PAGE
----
• The Head
    • The Neck
    • The Torso
    • The Pelvis
  • Shots to an Appendage: It’s very possible that you will take a shot to your hands, arms, or legs during a fight. Luckily, you may be “wounded”, but you can continue fighting. If you get stabbed in the hand (fingers to wrist), you’ll lose the use of that hand. If you get stabbed in the arm (wrist to shoulder), you’ll lose use of that arm. If you get stabbed in the legs (toes to your hip), you’ll lose the use of both of your legs and have to sit down on the ground.
    • Additionally, you may block a shot with an appendage that would have normally been a kill shot. If you feel that shot would have ordinariyl “skewered” your appendage to your body, that’s called a Staple and is considered a killing blow.
  • How to Duel: When you’re all ready to go and face someone, there is a little bit of a ritual to it. When you are both ready, you’ll salute to each other in some way to indicate that you are good to go. At that point, the fight is on. The duel will continue until someone dies or yields. It is on each fencer’s Honor to call any valid shots against themselves or any non-valid shots given to your opponent. If there is any question on what happened, we follow the One Ask, One Tell rule. If there is a question, the person ask their opponent what they thought and your opponent makes a simple ruling, usually in the form of “Yes, it was good” or “No, it wasn’t.” Whatever the response is, it’s on your honor to accept it without argument.

Training Ideas

Whether you’re a teacher or a student, here are some simple suggestions to practice the Basics of Dueling. You could also grab a partner or talk to other fencers about what they know and how they train.

  • Review the Gear: Go over the gear and review how each piece works and how to get geared up.
  • Basic Stance & Footwork Drills: Practice your Basic Stance by moving through various steps, by yourself or from a caller. You could also see how long you can remain in stance to test your endurance.
  • Basic Block Drills: Slowly move through each block to work on technique and muscle memory. Don’t worry about speed. When you feel comfortable, grab a partner and have them attack you in random areas to work on recognizing which block to use and when.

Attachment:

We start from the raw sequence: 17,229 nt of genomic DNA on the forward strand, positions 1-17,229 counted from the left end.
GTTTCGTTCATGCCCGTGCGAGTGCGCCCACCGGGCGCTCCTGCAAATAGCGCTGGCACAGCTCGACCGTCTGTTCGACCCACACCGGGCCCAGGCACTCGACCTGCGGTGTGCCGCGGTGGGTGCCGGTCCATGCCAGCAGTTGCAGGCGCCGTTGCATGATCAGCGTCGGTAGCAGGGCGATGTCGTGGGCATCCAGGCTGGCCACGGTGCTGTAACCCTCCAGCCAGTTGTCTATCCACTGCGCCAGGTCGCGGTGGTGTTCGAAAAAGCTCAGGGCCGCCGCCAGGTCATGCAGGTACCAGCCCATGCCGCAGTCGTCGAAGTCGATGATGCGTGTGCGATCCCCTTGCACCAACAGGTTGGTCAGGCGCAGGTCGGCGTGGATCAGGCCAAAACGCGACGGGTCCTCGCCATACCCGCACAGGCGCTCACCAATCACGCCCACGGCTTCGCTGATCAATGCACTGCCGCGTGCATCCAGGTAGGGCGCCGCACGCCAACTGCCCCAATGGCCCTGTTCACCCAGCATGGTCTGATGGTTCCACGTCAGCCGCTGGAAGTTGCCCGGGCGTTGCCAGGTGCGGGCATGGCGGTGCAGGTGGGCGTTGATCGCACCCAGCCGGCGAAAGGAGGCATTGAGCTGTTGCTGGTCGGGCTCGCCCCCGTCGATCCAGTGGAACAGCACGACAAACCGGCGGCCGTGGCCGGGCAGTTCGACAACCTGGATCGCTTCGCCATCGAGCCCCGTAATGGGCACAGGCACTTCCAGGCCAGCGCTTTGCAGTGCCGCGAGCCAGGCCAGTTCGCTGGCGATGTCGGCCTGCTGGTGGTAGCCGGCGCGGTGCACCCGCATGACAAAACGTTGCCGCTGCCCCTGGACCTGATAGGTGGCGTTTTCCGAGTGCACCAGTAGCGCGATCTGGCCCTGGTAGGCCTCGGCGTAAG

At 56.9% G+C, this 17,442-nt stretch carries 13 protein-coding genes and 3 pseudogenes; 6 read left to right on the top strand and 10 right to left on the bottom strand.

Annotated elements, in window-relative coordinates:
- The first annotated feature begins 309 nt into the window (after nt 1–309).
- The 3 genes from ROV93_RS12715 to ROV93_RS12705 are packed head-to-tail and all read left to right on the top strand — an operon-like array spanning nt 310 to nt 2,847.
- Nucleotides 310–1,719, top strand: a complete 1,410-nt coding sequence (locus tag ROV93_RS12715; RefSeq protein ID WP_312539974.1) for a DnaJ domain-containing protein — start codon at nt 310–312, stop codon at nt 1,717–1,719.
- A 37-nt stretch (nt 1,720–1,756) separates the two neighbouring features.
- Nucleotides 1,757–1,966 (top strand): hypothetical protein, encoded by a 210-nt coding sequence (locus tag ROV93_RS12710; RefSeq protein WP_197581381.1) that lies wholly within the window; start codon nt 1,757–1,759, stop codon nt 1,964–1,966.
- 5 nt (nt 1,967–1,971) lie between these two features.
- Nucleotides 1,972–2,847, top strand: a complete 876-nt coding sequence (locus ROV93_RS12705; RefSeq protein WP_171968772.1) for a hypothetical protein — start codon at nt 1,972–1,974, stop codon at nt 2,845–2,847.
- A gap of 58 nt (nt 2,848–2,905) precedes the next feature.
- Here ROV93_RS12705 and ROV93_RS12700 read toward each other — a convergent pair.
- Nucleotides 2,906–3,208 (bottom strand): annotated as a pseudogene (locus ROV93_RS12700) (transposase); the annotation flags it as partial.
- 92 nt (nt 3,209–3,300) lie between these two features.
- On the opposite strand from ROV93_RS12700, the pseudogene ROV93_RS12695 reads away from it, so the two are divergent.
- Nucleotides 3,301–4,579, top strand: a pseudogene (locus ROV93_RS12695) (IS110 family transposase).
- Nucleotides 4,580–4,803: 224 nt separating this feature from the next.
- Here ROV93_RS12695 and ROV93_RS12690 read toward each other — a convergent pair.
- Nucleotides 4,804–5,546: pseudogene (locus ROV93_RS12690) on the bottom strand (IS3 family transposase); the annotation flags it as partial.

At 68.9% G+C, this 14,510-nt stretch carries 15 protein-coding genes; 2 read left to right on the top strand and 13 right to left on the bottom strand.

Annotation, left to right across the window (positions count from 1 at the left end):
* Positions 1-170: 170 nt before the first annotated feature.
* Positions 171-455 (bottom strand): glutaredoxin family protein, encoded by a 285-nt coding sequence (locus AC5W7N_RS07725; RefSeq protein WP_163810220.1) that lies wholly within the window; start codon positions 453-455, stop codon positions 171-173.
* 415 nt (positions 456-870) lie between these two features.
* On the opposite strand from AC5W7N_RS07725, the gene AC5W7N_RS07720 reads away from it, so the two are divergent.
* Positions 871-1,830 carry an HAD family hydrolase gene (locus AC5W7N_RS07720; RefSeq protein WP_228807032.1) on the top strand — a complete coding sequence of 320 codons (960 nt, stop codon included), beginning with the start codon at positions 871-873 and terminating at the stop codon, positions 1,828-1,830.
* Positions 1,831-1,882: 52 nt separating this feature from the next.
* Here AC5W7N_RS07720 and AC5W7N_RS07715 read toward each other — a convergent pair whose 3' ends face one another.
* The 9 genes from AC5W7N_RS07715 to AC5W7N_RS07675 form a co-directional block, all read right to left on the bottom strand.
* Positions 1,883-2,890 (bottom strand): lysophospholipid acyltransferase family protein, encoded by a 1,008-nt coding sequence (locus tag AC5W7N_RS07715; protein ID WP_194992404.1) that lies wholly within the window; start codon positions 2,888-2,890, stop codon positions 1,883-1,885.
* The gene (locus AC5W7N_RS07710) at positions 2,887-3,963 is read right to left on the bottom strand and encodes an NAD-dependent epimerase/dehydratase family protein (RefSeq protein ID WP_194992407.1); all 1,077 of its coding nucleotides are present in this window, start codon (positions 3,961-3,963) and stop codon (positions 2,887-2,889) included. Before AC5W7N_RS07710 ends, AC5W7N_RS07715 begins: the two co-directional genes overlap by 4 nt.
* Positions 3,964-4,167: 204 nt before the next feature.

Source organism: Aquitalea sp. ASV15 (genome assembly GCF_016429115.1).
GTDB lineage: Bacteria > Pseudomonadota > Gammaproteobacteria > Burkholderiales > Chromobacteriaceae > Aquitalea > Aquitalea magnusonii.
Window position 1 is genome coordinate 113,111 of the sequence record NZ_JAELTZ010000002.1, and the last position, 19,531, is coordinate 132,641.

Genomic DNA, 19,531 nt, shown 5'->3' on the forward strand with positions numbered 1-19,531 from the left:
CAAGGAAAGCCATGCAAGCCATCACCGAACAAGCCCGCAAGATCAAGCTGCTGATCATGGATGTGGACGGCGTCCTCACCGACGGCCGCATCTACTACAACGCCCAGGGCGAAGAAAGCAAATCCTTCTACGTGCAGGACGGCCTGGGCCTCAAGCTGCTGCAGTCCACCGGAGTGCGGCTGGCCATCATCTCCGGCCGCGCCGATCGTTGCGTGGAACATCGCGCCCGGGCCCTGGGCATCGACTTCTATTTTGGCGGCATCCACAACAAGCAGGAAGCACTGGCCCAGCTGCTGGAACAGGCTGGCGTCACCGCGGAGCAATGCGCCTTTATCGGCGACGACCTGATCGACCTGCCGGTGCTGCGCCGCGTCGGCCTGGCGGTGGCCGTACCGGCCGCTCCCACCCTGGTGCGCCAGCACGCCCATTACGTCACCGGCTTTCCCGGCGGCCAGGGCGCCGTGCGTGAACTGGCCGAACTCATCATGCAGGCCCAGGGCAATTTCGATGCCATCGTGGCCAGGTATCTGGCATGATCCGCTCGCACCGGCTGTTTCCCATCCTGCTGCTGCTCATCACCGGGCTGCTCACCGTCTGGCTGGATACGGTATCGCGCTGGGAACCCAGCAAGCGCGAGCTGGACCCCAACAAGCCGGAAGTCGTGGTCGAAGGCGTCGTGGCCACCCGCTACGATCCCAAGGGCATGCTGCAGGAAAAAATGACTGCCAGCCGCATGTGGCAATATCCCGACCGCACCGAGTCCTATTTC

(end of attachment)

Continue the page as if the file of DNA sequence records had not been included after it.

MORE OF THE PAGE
• Basic Attack Drills: Aim at different kill zones and targets and practice striking at each. You can do this with a partner or by yourself, but focus on your arm extension and keeping your point on target.
  • Taking Shots & Kill Zone Training: Practice receiving and hitting different targets with a partner. Work on calling yourself Dead whenever you receive a valid strike and calling back any attacks that weren’t good.
  • Dueling Practice: The easiest way to practice dueling is to challenge someone to a duel or jump into a Bearpit (a bearpit is just a line of fighters all waiting to fight each other. Usually the winner stays and the loser goes to the back of the line).

Assessment

The Basics of Dueling is the foundation for almost every other aspect of Fencing. You’ll be using these techniques and principles every time you fight, so it’s important to understand these. Assess yourself or any students, if you’re a teacher, and make sure that you feel comfortable with the Basics of Dueling before moving on.

  • Dueling Safety: Do you understand and feel comfortable with all the Safety rules and principles? We want every one to feel like they can fight safely with others.
  • Dueling Basics: Can you use the dueling basics in a fight? Can you maintain your Basic Stance as you move around the fight? Are you using the basic blocks and attacks? Do you know how to call yourself dead or what to do when you have questions or concerns?
  • Dueling Training: When you finish the lesson, do you have ideas and plans on how you can train or what you need to work on? If you don’t, try asking a teacher or a swordsman on ways to train or what you might consider focusing on.